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Strange Prong HORNS
Here is a fairly typical horn configuration for a buck pronghorn.
But what about pictures of non typical horns like this one I took on a recent hunting trip to western Colorado. Thanks, Paul
I've seen a few like that here in Wyo. I'm keeping my eyes on a really big one for a rifle hunting friend. It has prongs growing out the back of the horns along with the normal front prongs. Really a cool looking buck.
Here's mine form last year...rifle, NOT bow.
it ethier was hurt when it was young and caused that or......something or someone castrated it....if you do that it will effect that horn growth a bunch..dont ask me why but i know it does.....
My buddy shot one a number of years ago that looked close to the same in the picture. His measured from base to tips 21" in lenght but did not make the B&C book. He has it life size mounted and it is beautiful.
I was hunting one a couple years ago that looked alot like that, but he had failed to shed his sheath from the year previous, so one horn looked to be 20+ inches, cool lookin goat. I also shot one with a 20 inch spread 14in horns that went straight instead of hooking. Looking for a 'normal' one now!
Wapitik, 21" from Base to tip, We need photo's.
Yeah, we need pics of that bad boy
There's a place in WY. Wish I could remember where, that has hundreds of horns, some of them pretty wild. I once tried to get a couple of clients to shoot a buck near Rawlins that had horns going down so close to the face that from the side you could just see a bit of light. It was only about 12 inches and they just couldn't see it for their first.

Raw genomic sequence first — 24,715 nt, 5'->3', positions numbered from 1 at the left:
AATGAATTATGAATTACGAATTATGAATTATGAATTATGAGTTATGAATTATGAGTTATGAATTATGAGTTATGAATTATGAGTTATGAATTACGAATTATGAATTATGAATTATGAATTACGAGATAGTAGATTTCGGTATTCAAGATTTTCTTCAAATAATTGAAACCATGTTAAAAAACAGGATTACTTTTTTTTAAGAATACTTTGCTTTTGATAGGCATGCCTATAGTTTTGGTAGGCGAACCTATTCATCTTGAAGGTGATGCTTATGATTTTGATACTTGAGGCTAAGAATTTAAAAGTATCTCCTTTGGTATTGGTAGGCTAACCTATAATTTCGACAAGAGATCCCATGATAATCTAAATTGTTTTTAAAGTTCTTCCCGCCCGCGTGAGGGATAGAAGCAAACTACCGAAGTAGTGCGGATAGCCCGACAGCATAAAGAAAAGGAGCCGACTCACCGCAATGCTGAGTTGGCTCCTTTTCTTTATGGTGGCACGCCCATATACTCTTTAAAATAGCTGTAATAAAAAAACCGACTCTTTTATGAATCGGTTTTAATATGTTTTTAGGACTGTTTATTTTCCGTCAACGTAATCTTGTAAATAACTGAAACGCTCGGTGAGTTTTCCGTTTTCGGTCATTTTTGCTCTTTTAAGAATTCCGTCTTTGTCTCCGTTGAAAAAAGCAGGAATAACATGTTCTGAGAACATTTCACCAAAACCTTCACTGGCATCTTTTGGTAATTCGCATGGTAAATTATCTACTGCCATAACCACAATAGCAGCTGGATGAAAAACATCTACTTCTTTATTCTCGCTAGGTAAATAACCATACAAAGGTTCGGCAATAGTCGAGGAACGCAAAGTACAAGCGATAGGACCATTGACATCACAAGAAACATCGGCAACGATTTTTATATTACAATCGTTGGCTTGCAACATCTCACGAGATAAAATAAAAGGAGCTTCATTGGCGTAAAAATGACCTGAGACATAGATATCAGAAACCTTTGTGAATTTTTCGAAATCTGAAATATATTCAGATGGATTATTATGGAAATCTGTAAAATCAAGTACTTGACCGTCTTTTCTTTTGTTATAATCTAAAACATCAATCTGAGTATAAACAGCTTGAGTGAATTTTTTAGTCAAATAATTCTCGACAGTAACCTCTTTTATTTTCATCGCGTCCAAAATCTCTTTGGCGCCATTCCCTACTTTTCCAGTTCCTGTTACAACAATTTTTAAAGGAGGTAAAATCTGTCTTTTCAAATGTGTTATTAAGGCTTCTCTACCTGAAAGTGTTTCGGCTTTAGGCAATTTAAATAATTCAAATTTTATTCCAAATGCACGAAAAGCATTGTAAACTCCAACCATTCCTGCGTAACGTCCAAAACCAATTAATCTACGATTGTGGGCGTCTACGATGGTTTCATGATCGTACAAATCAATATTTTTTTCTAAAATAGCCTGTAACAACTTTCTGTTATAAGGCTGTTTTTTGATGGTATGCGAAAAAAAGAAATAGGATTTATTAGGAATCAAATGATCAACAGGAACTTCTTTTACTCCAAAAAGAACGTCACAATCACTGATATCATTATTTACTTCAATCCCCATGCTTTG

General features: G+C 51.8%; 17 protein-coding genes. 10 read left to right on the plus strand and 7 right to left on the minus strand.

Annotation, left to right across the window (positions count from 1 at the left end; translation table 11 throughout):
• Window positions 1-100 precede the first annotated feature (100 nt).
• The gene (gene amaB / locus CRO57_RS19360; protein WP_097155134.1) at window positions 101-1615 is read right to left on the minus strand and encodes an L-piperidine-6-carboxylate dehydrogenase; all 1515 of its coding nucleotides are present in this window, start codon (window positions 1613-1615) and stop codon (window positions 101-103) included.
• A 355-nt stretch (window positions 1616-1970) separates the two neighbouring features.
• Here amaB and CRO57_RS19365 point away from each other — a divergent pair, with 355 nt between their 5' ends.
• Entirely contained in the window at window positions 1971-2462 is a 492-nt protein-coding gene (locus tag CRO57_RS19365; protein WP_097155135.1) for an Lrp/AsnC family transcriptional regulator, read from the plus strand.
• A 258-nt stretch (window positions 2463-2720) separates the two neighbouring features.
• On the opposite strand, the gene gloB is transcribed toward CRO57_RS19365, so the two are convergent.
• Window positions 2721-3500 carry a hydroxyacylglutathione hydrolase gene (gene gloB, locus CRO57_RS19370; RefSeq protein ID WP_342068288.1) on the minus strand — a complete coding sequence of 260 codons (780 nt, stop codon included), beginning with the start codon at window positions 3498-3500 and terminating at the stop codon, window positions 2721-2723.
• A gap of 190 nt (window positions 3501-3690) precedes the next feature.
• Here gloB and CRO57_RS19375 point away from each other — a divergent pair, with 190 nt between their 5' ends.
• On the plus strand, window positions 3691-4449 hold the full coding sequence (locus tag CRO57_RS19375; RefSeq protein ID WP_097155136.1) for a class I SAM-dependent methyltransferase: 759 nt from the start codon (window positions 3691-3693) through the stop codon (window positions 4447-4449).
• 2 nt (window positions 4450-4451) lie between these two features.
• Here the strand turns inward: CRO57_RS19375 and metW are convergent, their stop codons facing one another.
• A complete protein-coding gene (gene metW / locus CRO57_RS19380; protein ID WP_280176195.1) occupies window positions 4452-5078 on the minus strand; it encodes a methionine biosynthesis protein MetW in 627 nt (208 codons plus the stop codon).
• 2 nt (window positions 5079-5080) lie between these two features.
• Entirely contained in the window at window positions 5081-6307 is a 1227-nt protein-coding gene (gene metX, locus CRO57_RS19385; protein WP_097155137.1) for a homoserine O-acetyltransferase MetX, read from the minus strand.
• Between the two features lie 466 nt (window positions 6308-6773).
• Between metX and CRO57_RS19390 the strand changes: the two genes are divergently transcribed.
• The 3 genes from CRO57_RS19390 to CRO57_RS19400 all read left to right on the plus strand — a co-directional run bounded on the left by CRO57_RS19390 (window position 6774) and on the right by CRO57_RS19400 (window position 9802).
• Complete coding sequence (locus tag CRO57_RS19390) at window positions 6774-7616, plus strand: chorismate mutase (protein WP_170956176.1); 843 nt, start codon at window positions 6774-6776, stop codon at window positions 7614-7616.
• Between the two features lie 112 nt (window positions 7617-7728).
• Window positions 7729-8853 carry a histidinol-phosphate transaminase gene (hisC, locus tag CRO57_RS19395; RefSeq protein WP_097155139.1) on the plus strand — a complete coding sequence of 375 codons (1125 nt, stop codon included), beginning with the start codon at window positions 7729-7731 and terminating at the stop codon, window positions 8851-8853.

Usually the bucks might not lose their sheaths right away when they lose them. this may cause their other horns to grow downward. As in some cases the horns will get stuck on the end. I shot a unique one with my rifle a few years ago to.
Here is one I got with a rifle this year. 19 inches wide
I have a feeling the freako horn configurations on many antelope are often a genetic trait rather than injury deal. I have shot a couple nontypical antelope over the years and the bone inside the horn is curved rather than straight. The skull and bone inside the horn is pretty much normal but it is curved. I hunted a RFW in NW Colorado a few years ago and saw around 5 freako bucks on the same ranch. I have a feeling it was genetic in that particular area?
I am sure there are antelope bucks that injure their horns at the skull/horns when they are growing or balls...and have wild horn formation the following years.
I have several deer and elk nontypicals I've picked up and filmed over the years that likely the contrary was true. The pedestals on several of the skulls were obviously damaged and produced whacko growth. I've also seen a few other muley and elk that remained in velvet all year round..they may have had injured balls?
Those freako antelope sure look cool!
I saw one out in Wy this year, they called him "the Helicopter". His horms came straight out to the side. He was one of the fence hoppers. He could go through a fence at a dead run. I guess having no horns over the top of his head gave him more clearance.
I also saw one that looking at it broadside, it looked like a whitetail, the horns came out of it's head and swept forward. Pretty cool.
Rifle kill in 2006 Wyoming, Unit 23.
Thought he was a doe until we got a head-on look, then it was hammerdown. 297 yards.
21 1/2" outside spread.
I shot one in Colorado a few years ago that has 3 horns